Investment Executive reporter Jade Hemeon recently met with Dan Draper, managing director with Atlanta-based Invesco Ltd. and global head of PowerShares, for a talk about ETFs. PowerShares, Invesco's family of ETFs, is the fourth-largest provider of ETFs globally.

Q: With Invesco Ltd. being a provider of both ETFs and mutual funds, where do you see the most growth potential?

A: Well, you've talked about the wrappers - ETFs and mutual funds - but we also think about the content. The key at Invesco is being able to take different strategies and put them in the most appropriate wrapper. Recently, we have seen more growth in ETFs - I think that's just mirrored the overall industry trend, whether it's due to pricing or tax advantages. Frankly, from an Invesco perspective, we see the use of both - it really depends on what the [financial] advisor's clients are trying to achieve. Increasingly, we're seeing both being used together.

Q: Is there a danger that proliferation of choice in ETFs will lead to investor confusion?

A: Yes, that is a worry. On one hand, innovation and experimenting with different types of strategies is a healthy process, but I do think you can get to the point of diminishing returns. There's a lot on an advisor's plate in terms of understanding [his or her] clients, building their relationships and looking at the other parts of financial planning. So, when it comes to the investments, we need to be concise and supportive. And while we've led with products, we're arriving at a tipping point, at which education and having the right tools for advisors really is starting to take priority.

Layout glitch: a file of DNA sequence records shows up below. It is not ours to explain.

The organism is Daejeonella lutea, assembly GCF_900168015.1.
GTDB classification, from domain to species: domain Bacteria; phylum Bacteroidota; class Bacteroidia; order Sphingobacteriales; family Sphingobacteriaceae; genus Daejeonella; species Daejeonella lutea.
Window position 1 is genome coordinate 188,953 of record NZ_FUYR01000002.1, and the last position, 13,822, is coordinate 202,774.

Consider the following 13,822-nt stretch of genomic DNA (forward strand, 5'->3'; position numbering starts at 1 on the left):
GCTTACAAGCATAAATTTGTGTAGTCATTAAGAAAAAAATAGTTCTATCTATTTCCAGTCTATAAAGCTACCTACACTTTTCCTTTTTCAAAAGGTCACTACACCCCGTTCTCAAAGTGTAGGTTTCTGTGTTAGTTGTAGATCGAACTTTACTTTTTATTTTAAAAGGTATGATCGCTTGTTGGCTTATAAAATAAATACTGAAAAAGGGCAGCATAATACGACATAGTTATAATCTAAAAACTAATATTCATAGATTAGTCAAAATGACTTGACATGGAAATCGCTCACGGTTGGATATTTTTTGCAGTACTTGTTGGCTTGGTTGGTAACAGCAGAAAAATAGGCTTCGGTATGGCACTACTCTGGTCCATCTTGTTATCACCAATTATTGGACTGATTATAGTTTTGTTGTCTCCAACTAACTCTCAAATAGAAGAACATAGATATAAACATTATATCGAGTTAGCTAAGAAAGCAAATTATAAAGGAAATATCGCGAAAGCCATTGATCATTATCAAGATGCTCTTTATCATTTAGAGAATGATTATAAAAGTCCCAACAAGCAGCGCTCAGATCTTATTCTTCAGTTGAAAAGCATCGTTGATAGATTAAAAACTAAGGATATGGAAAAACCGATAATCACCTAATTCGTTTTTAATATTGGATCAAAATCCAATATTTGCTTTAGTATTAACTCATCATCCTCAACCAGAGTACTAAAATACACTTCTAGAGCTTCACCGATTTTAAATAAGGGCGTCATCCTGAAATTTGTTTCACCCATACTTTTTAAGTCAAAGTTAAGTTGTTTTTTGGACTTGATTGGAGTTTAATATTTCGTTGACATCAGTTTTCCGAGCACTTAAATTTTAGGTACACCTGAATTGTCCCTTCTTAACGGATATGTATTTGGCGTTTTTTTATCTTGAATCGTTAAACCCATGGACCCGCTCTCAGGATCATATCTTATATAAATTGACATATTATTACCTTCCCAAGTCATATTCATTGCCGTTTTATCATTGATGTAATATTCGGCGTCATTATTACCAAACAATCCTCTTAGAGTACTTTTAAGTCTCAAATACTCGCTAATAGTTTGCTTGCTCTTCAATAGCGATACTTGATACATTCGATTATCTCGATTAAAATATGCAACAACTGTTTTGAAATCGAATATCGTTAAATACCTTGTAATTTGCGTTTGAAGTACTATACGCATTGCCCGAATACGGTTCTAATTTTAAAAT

Q: There is a movement toward a greater degree of discretionary active management as well as "smart beta" and factor investing within ETFs. Where does PowerShares stand on this trend vs passive index investing?

A: We've really been at the forefront of what we call "smart beta." PowerShares began with factor investing almost 14 years ago, really before the terms "smart beta" or "strategic beta" were around. About 10 years ago, when Invesco purchased PowerShares, we had the advantages of scale and infrastructure, but also the investment culture of active management.

We were not looking to be just a market cap-weighted, bulk-beta provider of ETFs. We wanted to differentiate. PowerShares' smart beta/factor strategies married well with the active [portfolio management] philosophy of Invesco. Today, we continue to work closely with a number of our colleagues at Invesco in areas such as senior bank loans or real estate. We really do leverage that active-management world.

We can take that content and put it into transparent indices for ETFs, [which] obviously are lower-priced.

Q: When we get away from ETFs based on market benchmarks, are there higher risks?

A: That really depends. Whenever we're thinking about new products, our focus always is to think of diversified portfolios. So, what is the advisor trying to achieve for the client? That's really the idea of solutions and goals-based investing.

If we can find a new strategy or idea that can get help with diversification or find a useful correlation with other parts of the portfolio, then that's valuable. If we can build something in the smart beta or factor area that helps take volatility out of the existing portfolio or maybe helps generate more income, that's value added.